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Bankrupt Visteon Delays Plans to Award $80 Million in Bonuses

Several key players in the bankruptcy case, including Ford Motor Co. and GM, oppose the bonus plans. A company official says Visteon will "work with all our constituents and address as many concerns as we can."

July 16, 2009
Related Topics: Miscellaneous Legal Issues, Compensation Design and Communication, Latest News
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Visteon Corp. said it will delay efforts to pay as much as $80 million in bonuses while in bankruptcy to key employees, including executive management.

The news came a day before arguments about the bonuses were to be heard in U.S. Bankruptcy Court in Wilmington, Delaware. Several key players in the bankruptcy case, including Ford Motor Co. and General Motors, oppose the plans.

“This is appropriate in light of other motions before the court that are driven by immediate business consideration,” said Jim Fisher, Visteon director of corporate communications.

Fisher said the company prefers a "consensual" plan and will continue to work with constituents to address concerns.

A number of other issues will be heard at Visteon’s hearing Friday, July 17, including motions and to allow General Electric Co. to lease a portion of Visteon’s headquarters campus in suburban Detroit.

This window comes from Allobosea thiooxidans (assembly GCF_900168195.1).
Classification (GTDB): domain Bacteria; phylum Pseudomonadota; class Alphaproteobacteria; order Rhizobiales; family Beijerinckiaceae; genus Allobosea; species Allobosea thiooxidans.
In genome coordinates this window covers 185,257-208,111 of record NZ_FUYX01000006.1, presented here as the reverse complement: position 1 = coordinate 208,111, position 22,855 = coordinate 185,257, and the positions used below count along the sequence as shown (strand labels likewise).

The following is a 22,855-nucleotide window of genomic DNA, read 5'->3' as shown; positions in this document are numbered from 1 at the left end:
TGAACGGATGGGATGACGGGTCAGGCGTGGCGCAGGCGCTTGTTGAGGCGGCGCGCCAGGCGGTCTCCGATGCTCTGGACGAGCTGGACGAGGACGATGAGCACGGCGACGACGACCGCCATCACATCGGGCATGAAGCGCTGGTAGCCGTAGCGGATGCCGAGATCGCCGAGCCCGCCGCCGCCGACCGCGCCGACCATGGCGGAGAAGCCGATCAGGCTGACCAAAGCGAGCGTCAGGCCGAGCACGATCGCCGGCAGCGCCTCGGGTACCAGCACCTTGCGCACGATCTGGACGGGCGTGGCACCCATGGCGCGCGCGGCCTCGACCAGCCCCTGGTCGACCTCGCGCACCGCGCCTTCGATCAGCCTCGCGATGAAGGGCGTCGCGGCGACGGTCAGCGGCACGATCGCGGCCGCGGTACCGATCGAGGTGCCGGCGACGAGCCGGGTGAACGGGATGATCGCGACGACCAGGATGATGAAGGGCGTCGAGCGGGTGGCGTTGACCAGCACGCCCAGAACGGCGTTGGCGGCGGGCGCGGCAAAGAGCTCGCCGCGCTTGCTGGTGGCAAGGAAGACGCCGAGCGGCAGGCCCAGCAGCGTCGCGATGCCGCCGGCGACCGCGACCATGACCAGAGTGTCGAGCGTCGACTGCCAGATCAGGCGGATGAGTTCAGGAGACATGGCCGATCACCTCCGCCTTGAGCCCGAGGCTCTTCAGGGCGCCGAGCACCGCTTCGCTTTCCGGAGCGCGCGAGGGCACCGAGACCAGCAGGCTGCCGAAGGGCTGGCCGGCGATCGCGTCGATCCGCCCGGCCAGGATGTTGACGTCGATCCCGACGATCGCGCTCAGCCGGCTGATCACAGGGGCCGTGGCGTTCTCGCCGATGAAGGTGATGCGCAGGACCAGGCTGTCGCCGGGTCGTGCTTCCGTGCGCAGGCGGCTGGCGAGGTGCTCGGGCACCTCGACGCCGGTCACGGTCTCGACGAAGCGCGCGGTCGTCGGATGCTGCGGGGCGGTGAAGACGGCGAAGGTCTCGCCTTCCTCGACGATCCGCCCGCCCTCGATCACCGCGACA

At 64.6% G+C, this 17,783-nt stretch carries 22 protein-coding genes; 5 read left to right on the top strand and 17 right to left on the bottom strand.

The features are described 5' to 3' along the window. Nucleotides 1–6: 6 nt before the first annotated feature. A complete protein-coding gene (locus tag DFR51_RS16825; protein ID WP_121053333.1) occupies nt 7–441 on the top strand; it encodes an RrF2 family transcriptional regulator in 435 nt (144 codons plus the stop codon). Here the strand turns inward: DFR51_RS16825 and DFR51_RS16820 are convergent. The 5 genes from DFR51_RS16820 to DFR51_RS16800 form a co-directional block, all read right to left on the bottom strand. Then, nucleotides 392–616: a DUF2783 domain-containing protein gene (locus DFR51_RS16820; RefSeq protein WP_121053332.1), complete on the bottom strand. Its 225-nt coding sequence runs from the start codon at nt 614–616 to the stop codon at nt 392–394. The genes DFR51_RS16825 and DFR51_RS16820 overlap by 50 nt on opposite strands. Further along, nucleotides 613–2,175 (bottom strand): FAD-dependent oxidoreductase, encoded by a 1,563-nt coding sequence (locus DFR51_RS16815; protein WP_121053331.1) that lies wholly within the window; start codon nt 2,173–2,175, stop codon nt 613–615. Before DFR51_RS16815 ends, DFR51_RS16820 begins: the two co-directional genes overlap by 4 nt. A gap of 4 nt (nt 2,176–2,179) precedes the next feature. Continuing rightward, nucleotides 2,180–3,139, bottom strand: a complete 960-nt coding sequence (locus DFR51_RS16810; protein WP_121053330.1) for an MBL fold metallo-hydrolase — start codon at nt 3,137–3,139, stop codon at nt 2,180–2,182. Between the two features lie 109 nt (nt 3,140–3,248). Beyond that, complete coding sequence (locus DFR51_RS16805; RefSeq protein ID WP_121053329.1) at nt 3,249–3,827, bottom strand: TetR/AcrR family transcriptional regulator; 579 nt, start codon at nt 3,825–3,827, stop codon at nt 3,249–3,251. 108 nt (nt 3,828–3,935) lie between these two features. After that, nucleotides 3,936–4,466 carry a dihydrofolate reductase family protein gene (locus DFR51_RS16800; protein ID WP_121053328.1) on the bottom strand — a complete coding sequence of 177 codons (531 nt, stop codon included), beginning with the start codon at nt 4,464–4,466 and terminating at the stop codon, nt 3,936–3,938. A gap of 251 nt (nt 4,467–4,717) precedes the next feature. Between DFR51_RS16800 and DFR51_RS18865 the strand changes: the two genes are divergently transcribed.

Fisher said the company expects the court to hear arguments about the bonus plans at a later date. He added the adjournment of the bonus issue was not caused by the objections the motion drew.

Visteon filed a motion June 29 seeking bankruptcy court approval of a new $30 million bonus plan, called the Key Employee Incentive Program, as well as permission to continue existing long-term and annual bonus plans the company had prior to bankruptcy.

But Ford, GM, the UAW, the U.S. Trustee overseeing Visteon’s Chapter 11 case and the case’s committee of unsecured creditors all filed objections to at least parts of the bonus plans. Ford called the proposed bonuses “entirely too rich given current market and economic conditions.” GM noted that the automaker had not pursued such bonuses in its own Chapter 11 case.

Others objected to the validity of the bonus plans.

U.S. Trustee Roberta DeAngelis said in her objection that the incentive plans were not justified considering the number of companies, including Ford and GM, that have eliminated annual bonuses for 2009; and because Visteon lacks funding to pay for the bonuses and more than 250,000 auto industry employees have lost their jobs in the past 12 months.

It’s unclear if Visteon is planning to revise the bonus programs.

“Our preference is to have a consensual plan, and we plan to work with all our constituents and address as many concerns as we can,” Fisher said. “Ultimately, we will do what’s in the best interest of the company, our customers and stakeholders.”

Visteon has never posted an annual profit since being spun off from Ford in 2000.


Filed by Ryan Beene of Automotive News, a sister publication of Workforce Management. To comment, e-mail editors@workforce.com

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